case report

Hybrid Repair for Acute Aorto-Pulmonary Fistula Following Coarctation Repair

Authors: Justine Longchamp, Matthieu Zellweger, Sébastien Déglise§, Céline Deslarzes-Dubuis§*

*Corresponding Author: Céline Deslarzes-Dubuis, Department of Vascular Surgery, Centre Hospitalier Universitaire Vaudois (CHUV), Lausanne, Switzerland

§these authors contributed equally as senior authors.

Department of Vascular Surgery, Centre Hospitalier Universitaire Vaudois (CHUV), Lausanne, Switzerland

Received Date: 16 March 2022

Accepted Date: 21 March 2022

Published Date: 23 March 2022

Citation: Longchamp J, Zellweger M, Deglise S, Deslarzes-Dubuis C. (2022) Hybrid Repair for Acute Aorto-Pulmonary Fistula Following Coarctation Repair. Ann Case Report 7: 802. DOI:


Pseudoaneurysm is an infrequent complication of aortic coarctation repair. It occurs in 5-9% of patients. Further complications such as pseudoaneurysm rupture or aorto-pulmonary fistula (APF) carry a high mortality rate and represent a therapeutical and surgical challenge. A 42-year-old man, with a history of 2 prior aortic coarctation repairs at age 5 and 16, presented to our emergency department with persistent hemoptysis for one week. Angio-scan showed a bulky thoracic aortic pseudoaneurysm measuring 79 x 69 mm localized at the aortic isthmus. The pseudoaneurysm was associated with peri-aneurysmal infiltration of the lung parenchyma, highly suggestive of an aorto-bronchopulmonary fistula. The patient underwent urgent hybrid repair, with thoracic stentgraft in zone I (E-vita, Jotec) and retropharyngeal right Common Carotid Artery (CCA) to left subclavian and left carotid arteries artery Dacron bypass graft. Post-operative course was uneventful. After total recovery, the patient was discharged at post-operative day 5. There are no current guidelines for the management of this rare complication. Multidisciplinary discussion is mandatory to identify the best options. In this case, patient was successfully treated with hybrid repair without pulmonary resection.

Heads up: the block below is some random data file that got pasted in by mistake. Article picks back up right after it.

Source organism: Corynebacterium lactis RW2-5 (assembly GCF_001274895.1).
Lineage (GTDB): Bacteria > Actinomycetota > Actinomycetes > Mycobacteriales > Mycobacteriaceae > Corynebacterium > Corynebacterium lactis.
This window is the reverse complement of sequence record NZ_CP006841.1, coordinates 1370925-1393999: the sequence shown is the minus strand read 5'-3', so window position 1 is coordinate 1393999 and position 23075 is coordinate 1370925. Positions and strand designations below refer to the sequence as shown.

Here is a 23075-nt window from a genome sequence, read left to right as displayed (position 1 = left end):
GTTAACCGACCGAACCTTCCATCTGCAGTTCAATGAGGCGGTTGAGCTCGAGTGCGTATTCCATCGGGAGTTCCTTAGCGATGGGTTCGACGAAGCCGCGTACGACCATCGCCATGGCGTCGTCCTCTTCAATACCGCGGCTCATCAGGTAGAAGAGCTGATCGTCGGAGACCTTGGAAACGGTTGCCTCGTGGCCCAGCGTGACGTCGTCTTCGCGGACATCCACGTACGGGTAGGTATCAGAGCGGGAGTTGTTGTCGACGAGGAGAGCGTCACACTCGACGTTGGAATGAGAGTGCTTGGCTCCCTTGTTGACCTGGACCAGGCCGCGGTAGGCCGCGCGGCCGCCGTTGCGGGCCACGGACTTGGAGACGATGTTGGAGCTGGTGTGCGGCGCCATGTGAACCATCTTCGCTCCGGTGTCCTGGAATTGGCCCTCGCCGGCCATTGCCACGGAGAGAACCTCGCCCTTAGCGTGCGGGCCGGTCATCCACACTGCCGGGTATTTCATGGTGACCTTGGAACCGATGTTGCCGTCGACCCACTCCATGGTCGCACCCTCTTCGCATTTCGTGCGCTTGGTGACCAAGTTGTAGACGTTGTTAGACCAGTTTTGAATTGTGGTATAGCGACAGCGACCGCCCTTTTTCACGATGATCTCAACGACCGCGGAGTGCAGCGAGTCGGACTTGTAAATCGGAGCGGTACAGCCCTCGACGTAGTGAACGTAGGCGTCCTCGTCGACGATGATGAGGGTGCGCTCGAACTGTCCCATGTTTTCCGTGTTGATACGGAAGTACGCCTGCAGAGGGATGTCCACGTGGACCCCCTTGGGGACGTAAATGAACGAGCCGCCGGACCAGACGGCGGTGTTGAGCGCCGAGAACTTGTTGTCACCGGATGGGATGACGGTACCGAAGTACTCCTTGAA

Pseudoaneurysm is an infrequent but life-threatening complication of aortic coarctation repair. It occurs in 5-9% of patients and, left untreated, carries poor medium-term prognosis. Further complications such as pseudoaneurysm rupture or Aorto-Pulmonary Fistula (APF) carry a high mortality rate and are a therapeutic as well as a surgical challenge, not least because they require immediate attention, accurate diagnosis and decisive action. The standard management approach of such complications is open surgery. Yet, this can become particularly delicate because these complications tend to occur in patients who already underwent prior open surgery in this location, and because most such patients are still young, having undergone the initial surgery in infancy or in their teenage years. This might partly explain that the intra-operative mortality during open surgical management is reported to be non-negligible (around 15%) [1]. Furthermore, the infrequent occurrence of such complications makes them rarities, best managed by a multidisciplinary team, and to this day devoid of generally agreed-upon guidelines. In this case report, we wish to present our choice of a hybrid management technique, which proved surgically adequate and clinically successful.

Case Report